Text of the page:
Shakespeare in the heart of Africa

Prof Timothy Wangusa

What you need to know:

  • ‘‘He portrays the entire spectrum of human character traits, emotions, values, virtues, and vices”

You can imagine my utter and pleasant surprise when I first met ‘Shakespeare in Africa’! There ‘he’ was, sitting or rather lying on a table (not a chair) belonging to a young man called Bahadur Tejani. 

The scene was a school, Kiira College Butiki, located just east of River Nile, Uganda, on a hilltop a few miles from Jinja Town along the northerly road to Kamuli Town. The year was 1964, and my beautiful country Uganda was only two years into her colourful honeymoon as a politically ‘independent’ country.

Bahadur Tejani, a young Ugandan of Asian ancestry, was a brand new graduate (of 1963) from Makerere University College (University of East Africa) with an impressive Honours degree in English. At Makerere, Tejani had, therefore, been the course-mate of the Kenyan student James Ngugi – of future renown – (later to ideologically convert himself into Ngugi wa Thiong’o) whose stage play, Black Hermit, had been performed at the National Theatre in Kampala in 1962 as part of the celebrations to mark Uganda’s (bloodless) acquisition of ‘independence’ from Britain. 

From King’s College Budo, we, the Higher School Certificate (HSC) students plus the candidate class of the Cambridge School Certificate (CSC), had been picked by the headmaster to go and see Ngugi’s very first play. 

With HSC studies behind me, I was now temporarily at Kiira College Butiki as a licensed student teacher (the first time I taught in a school) for the first half of 1964, waiting to report to Makerere as a first year student later that year. I was thus going to ‘fata nyayo’ in the footsteps of both Tejani and Ngugi who would always remain my esteemed seniors and role models by three years. Tejani, of future eminence, was at Kiira College Butiki as a first-time graduate teacher of English. He was sharing the same staff house with four of us, the post-HSC licensed student teachers.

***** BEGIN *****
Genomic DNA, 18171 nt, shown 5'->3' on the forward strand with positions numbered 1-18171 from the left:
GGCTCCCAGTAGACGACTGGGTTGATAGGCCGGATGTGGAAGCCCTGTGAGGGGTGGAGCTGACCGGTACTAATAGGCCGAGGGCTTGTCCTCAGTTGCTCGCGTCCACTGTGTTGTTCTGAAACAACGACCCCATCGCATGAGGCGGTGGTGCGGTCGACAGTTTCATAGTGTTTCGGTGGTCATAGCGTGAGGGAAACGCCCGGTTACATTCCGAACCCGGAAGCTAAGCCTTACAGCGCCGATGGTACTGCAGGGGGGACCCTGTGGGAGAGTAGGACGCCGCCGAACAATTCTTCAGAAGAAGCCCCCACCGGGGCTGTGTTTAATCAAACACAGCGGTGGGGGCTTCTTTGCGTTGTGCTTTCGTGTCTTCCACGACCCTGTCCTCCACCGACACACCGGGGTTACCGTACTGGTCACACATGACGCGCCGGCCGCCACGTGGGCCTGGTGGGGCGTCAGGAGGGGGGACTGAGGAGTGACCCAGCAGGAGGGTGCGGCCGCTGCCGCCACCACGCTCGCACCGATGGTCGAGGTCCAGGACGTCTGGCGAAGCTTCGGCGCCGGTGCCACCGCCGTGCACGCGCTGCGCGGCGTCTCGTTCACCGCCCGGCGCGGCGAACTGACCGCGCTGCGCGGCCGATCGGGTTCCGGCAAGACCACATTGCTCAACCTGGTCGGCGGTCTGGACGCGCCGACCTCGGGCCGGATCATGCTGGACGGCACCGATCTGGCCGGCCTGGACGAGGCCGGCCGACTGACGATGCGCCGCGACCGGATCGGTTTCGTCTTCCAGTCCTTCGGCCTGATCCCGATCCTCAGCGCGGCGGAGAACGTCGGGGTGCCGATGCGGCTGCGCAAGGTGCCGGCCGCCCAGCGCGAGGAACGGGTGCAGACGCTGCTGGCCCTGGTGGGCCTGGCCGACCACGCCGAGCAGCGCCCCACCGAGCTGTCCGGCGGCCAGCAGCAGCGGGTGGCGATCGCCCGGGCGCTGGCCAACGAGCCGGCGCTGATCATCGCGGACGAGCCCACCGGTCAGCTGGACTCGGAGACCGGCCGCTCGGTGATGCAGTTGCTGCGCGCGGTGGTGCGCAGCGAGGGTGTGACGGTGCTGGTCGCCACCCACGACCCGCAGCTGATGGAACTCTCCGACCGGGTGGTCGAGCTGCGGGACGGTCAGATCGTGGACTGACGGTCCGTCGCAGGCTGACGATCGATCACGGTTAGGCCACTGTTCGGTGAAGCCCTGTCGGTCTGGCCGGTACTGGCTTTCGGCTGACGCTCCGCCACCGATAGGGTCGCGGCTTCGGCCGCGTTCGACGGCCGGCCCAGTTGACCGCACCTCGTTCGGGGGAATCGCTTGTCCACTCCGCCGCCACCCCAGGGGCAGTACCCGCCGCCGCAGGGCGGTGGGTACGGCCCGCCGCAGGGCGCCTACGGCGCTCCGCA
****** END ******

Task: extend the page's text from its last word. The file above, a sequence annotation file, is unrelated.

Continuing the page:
It was from this close proximity that I happened to one day see ‘Shakespeare in Africa’ sitting on Tejani’s table in our shared house. But, of course, this Shakespeare was not the historical two-legged version of flesh and blood but a book of pamphlet size –
‘What!’ I exclaimed, upon seeing the title. ‘Did Shakespeare ever travel to Africa, and when was that?’ I inquired, full of curiosity. 

I had, of course, met William Shakespeare (1564-1616) at Nabumali High School via his comedy, Twelfth Night, and at Budo at HSC level via another comedy of his, As You Like It. The former play is perhaps mostly remembered for Duke Orsino’s opening line, ‘If music be the food of love, play on’; and the latter for the speech by the cynical and melancholic Jacques about ‘the seven ages of man’, each with its theatrical ‘entrances and exits’.

But what was this ‘Shakespeare in Africa’ idea of a book? I later established that Shakespeare never travelled to Africa and never left the British Isles. But in this thin book by a former professor of English at Makerere (where I was yet to set foot), there was a very attractive and selling universal idea emanating from this foreign man Shakespeare, which, in contemporary terminology, is best described by the Zulu word ‘Ubuntu’ = ‘practice of sound humanliness’. 

In a nutshell: The author argues that Shakespeare is as relevant in Africa as he is in every human community. Not only did he famously say ‘something about everything’, but also in his plays, he portrays the entire spectrum of human character traits, emotions, values, virtues, and vices.

In imaginatively planting your feet in the shoes of every possible type of character, you, the sensitive reader/theatre-goer, end up acquiring a special kind of ‘wisdom’: a fellow feeling for and identification with all categories of human beings in their pain and joy. You become Mister or Madam ‘Everyone’, with a peculiar sense of compassion for everyone else. Wow, how about that? 

Prof Wangusa is a poet and novelist.